Clarence "Gatemouth" Brown, 81, a Grammy-winning singer and guitarist of gritty versatility who was, to his frustration, often identified as a blues master, died Sept. 10 at his brother's home in Orange, Tex. He had lung cancer and heart disease, and in recent days had been evacuated from his home outside New Orleans after Hurricane Katrina.
"I'm a musician, not some dirty, lowdown bluesman," Mr. Brown once said, noting that he could play drums, harmonica, fiddle, mandolin and viola. He easily adapted to rhythm-and-blues, swing and Cajun styles, and for years he enjoyed dressing in full cowboy gear to perform country music -- or to surprise diners in restaurants near his home. Once, he entered just such an establishment and announced, "What's the matter? Ain't you never seen a cowboy before?"
Mr. Brown was far from a star in his early years, performing in honky-tonks and strip clubs the first half of his career. After a period of professional decline, he was rediscovered by European jazz and blues aficionados. In his late-career revival, he had dates at London's Royal Albert Hall and in Moscow, where one awe-struck attendee said she was impressed with his uninhibited "kantry vestern" sound.
After Mr. Brown's 1982 Grammy win for best traditional blues recording ("Alright Again!"), he played hundreds of concert dates every year and recorded with artists of all persuasions. Among them were Eric Clapton and Ry Cooder ("Long Way Home," 1996) and jazz trumpeter Nicholas Payton ("American Music Texas Style," 1999).
When doing press junkets for his album "Gate Swings" (1997), he used the occasion to drub his blues contemporaries. He called B.B. King and T-Bone Walker one-dimensional and Albert Collins and Johnny Copeland derivative. He held in particular disregard Walker, whose blues music he found "all begging and hardship. I wanted to get away from all that."
Mr. Brown was born April 18, 1924, in Vinton, La., near the Louisiana-Texas border. He was raised in nearby Orange, Tex., where his father was a railroad worker and weekend banjoist and fiddler in Cajun, country and bluegrass bands.
Two other children in his family were talented musicians: drummer Bobby and guitarist James "Widemouth" Brown. They played impromptu street concerts, taking their father's advice: "Tune your instrument, don't overplay and play some of everything so you don't get stuck in one bag." Clarence Brown later called his father's death in 1954 "the only time I broke down and just lost it."
He left home at 16 to tour on the "Chitlin Circuit" of black concert halls, working mostly as a drummer. He recalled one early job with a group called W.M. Bimbo & His Brownskin Models, whose leader took all the band's money and left everyone "stranded" in Norfolk.
After brief Army service, he found himself in Houston. According to a story that was much-embellished over the years, he sat in for legendary guitarist T-Bone Walker at the Bronze Peacock, one of the most prestigious black clubs in the region.
Walker got ill on the bandstand and ran offstage, prompting the unknown Mr. Brown to pick up Walker's guitar and lead the band in an improvised blues boogie in E natural -- the only key he knew, he said.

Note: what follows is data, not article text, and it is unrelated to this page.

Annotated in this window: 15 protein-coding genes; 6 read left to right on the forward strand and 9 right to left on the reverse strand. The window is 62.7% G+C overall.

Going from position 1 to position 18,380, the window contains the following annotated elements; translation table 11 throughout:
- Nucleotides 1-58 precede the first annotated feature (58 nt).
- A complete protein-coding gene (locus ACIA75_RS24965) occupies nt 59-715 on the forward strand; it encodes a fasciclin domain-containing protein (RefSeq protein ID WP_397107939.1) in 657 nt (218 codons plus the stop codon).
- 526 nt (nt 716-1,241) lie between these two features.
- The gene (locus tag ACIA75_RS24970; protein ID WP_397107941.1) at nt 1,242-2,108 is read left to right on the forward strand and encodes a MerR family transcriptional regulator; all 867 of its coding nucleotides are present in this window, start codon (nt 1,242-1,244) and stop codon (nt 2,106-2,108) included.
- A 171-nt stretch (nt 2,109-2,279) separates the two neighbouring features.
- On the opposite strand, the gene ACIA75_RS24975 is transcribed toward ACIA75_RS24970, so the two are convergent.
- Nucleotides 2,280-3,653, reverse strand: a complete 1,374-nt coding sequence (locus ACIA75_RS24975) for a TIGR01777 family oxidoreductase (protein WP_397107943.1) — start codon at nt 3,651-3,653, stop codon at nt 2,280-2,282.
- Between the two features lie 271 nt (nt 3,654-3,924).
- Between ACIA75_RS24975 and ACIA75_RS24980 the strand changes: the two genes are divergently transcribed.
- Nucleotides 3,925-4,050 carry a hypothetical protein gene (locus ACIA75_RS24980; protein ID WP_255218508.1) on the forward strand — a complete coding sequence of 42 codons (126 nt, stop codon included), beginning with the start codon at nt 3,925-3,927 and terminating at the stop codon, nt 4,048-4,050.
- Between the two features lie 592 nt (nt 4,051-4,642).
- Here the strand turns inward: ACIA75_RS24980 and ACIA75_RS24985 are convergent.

Impresario Don Robey, who owned the Bronze Peacock, started Peacock Records to showcase the new find. And while Robey went on to become one of the premier producers of black R&B musicians, many of the artists were said to have been stiffed by his less-than-ethical approach to business affairs.
Mr. Brown seemed to harbor no grudge and later told an Austin reporter: "Maybe he ripped me off, but if it wasn't for Robey no one would've found out about me."
Starting in 1947, he recorded such staples as "Okie Dokie Stomp," "Ain't That Dandy" and "Just Before Dawn," the last featuring his violin talents.
Many were swing-tinged arrangements but were given an aggressive spirit through Mr. Brown's bare-fingered picking style. Known as an aggressive instrumentalist, he also had a distinctive growl of a voice that, in his school chorus, had earned him his nickname.
For all his latter-day applause, Mr. Brown was not considered a hit maker and by the early 1960s had left the label. He played in the band of a television program syndicated from Nashville and later worked in Colorado. In New Mexico, he briefly was a sheriff's deputy.
A boost came from his appearance at the 1973 Montreux Jazz Festival in Switzerland, leading to several recordings in Europe and a State Department-sponsored musical tour of Africa, Asia and Europe.
With country guitarist Roy Clark, he recorded "Makin' Music" (1979), featuring a memorable version of "Take the 'A' Train." With "Alright Again!," Mr. Brown cemented his return to the musical mainstream. In 1997, he received the Pioneer Award from the Washington-based Rhythm and Blues Foundation.
At his home in Slidell, La., Mr. Brown was a spry figure who liked sporting his sheriff's badge and holstered .38-caliber Smith & Wesson. One story had him arresting a drunk who disturbed the salad bar at a nearby supermarket.
His marriages to Geraldine Paris Brown, Mary Durbin Brown and Yvonne Ramsey Brown ended in divorce. Survivors include three daughters, one from each marriage; a son from another relationship; and a brother, Bobby, of Orange.
"A lot of people play music for the wrong reasons," Mr. Brown told the Austin American-Statesman last year. "I never played to get women, though I had my share. I didn't do it for the money, though it pays the bills. I realized early on that I could create something beautiful that would build love within the people who came out to hear it. Music is the best medicine in the world, man."